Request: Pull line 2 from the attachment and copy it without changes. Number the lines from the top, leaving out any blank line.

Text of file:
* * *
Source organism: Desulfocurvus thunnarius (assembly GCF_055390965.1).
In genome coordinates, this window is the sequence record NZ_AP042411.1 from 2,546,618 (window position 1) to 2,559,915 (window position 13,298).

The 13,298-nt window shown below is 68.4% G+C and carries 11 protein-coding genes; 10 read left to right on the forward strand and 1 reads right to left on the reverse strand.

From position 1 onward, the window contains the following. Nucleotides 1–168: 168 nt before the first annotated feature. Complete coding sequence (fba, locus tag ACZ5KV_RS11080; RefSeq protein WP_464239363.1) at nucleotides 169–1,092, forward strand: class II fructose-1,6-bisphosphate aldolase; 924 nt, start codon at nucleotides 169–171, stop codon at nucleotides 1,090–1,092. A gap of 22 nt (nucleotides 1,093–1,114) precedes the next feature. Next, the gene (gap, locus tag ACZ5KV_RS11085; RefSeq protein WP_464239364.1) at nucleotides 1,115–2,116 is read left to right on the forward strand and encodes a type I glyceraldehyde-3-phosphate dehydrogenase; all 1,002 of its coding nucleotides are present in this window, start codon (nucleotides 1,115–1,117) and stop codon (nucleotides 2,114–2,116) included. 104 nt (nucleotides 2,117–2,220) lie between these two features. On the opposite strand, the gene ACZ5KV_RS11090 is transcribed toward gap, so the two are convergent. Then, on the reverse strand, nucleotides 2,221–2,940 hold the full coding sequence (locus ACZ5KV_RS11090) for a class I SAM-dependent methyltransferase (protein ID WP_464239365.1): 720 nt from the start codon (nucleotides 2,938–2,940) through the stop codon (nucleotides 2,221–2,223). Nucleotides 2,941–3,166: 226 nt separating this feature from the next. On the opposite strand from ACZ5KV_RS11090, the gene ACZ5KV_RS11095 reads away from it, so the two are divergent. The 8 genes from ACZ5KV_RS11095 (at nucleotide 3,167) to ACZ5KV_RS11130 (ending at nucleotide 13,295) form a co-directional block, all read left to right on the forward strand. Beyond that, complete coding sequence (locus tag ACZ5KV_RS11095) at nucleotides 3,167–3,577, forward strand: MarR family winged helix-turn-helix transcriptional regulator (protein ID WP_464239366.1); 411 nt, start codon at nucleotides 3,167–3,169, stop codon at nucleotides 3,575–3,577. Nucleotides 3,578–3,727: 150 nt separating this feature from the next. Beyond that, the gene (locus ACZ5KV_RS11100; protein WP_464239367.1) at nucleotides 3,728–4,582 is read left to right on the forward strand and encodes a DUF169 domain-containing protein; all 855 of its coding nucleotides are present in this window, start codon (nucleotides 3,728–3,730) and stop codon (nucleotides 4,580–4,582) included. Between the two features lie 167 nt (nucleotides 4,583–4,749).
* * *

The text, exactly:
In genome coordinates, this window is the sequence record NZ_AP042411.1 from 2,546,618 (window position 1) to 2,559,915 (window position 13,298).